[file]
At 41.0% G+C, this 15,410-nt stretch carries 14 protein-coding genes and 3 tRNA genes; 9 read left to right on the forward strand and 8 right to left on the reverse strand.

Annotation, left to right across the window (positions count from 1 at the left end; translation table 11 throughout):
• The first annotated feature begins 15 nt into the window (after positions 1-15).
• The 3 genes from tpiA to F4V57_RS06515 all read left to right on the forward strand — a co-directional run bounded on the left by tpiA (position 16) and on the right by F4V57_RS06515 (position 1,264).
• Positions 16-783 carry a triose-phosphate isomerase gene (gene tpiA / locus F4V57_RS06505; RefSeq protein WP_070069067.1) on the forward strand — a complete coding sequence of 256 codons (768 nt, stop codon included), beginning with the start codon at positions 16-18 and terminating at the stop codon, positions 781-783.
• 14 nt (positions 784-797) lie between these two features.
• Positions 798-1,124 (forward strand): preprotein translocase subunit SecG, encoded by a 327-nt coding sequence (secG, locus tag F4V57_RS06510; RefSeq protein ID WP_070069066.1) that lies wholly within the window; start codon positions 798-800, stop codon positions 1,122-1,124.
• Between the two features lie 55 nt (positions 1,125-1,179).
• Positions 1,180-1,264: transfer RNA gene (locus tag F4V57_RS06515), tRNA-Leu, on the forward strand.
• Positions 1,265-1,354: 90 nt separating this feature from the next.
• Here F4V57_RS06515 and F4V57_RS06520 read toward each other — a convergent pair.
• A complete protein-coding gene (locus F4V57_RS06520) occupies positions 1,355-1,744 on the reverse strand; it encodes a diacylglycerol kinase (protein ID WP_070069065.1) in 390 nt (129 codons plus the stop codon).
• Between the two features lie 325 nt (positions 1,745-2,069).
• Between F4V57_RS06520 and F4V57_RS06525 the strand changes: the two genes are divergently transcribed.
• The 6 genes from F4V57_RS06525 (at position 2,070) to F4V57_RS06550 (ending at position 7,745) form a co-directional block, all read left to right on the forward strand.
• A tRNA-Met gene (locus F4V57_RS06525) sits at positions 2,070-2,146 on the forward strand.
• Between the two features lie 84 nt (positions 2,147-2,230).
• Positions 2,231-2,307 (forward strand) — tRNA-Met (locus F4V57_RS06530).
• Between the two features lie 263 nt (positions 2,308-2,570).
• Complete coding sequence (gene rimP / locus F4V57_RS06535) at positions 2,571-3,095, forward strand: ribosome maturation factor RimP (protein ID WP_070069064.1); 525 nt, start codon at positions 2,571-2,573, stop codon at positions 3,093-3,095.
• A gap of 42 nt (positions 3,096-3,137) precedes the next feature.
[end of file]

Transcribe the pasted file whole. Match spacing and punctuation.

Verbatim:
At 41.0% G+C, this 15,410-nt stretch carries 14 protein-coding genes and 3 tRNA genes; 9 read left to right on the forward strand and 8 right to left on the reverse strand.

Annotation, left to right across the window (positions count from 1 at the left end; translation table 11 throughout):
• The first annotated feature begins 15 nt into the window (after positions 1-15).
• The 3 genes from tpiA to F4V57_RS06515 all read left to right on the forward strand — a co-directional run bounded on the left by tpiA (position 16) and on the right by F4V57_RS06515 (position 1,264).
• Positions 16-783 carry a triose-phosphate isomerase gene (gene tpiA / locus F4V57_RS06505; RefSeq protein WP_070069067.1) on the forward strand — a complete coding sequence of 256 codons (768 nt, stop codon included), beginning with the start codon at positions 16-18 and terminating at the stop codon, positions 781-783.
• 14 nt (positions 784-797) lie between these two features.
• Positions 798-1,124 (forward strand): preprotein translocase subunit SecG, encoded by a 327-nt coding sequence (secG, locus tag F4V57_RS06510; RefSeq protein ID WP_070069066.1) that lies wholly within the window; start codon positions 798-800, stop codon positions 1,122-1,124.
• Between the two features lie 55 nt (positions 1,125-1,179).
• Positions 1,180-1,264: transfer RNA gene (locus tag F4V57_RS06515), tRNA-Leu, on the forward strand.
• Positions 1,265-1,354: 90 nt separating this feature from the next.
• Here F4V57_RS06515 and F4V57_RS06520 read toward each other — a convergent pair.
• A complete protein-coding gene (locus F4V57_RS06520) occupies positions 1,355-1,744 on the reverse strand; it encodes a diacylglycerol kinase (protein ID WP_070069065.1) in 390 nt (129 codons plus the stop codon).
• Between the two features lie 325 nt (positions 1,745-2,069).
• Between F4V57_RS06520 and F4V57_RS06525 the strand changes: the two genes are divergently transcribed.
• The 6 genes from F4V57_RS06525 (at position 2,070) to F4V57_RS06550 (ending at position 7,745) form a co-directional block, all read left to right on the forward strand.
• A tRNA-Met gene (locus F4V57_RS06525) sits at positions 2,070-2,146 on the forward strand.
• Between the two features lie 84 nt (positions 2,147-2,230).
• Positions 2,231-2,307 (forward strand) — tRNA-Met (locus F4V57_RS06530).
• Between the two features lie 263 nt (positions 2,308-2,570).
• Complete coding sequence (gene rimP / locus F4V57_RS06535) at positions 2,571-3,095, forward strand: ribosome maturation factor RimP (protein ID WP_070069064.1); 525 nt, start codon at positions 2,571-2,573, stop codon at positions 3,093-3,095.
• A gap of 42 nt (positions 3,096-3,137) precedes the next feature.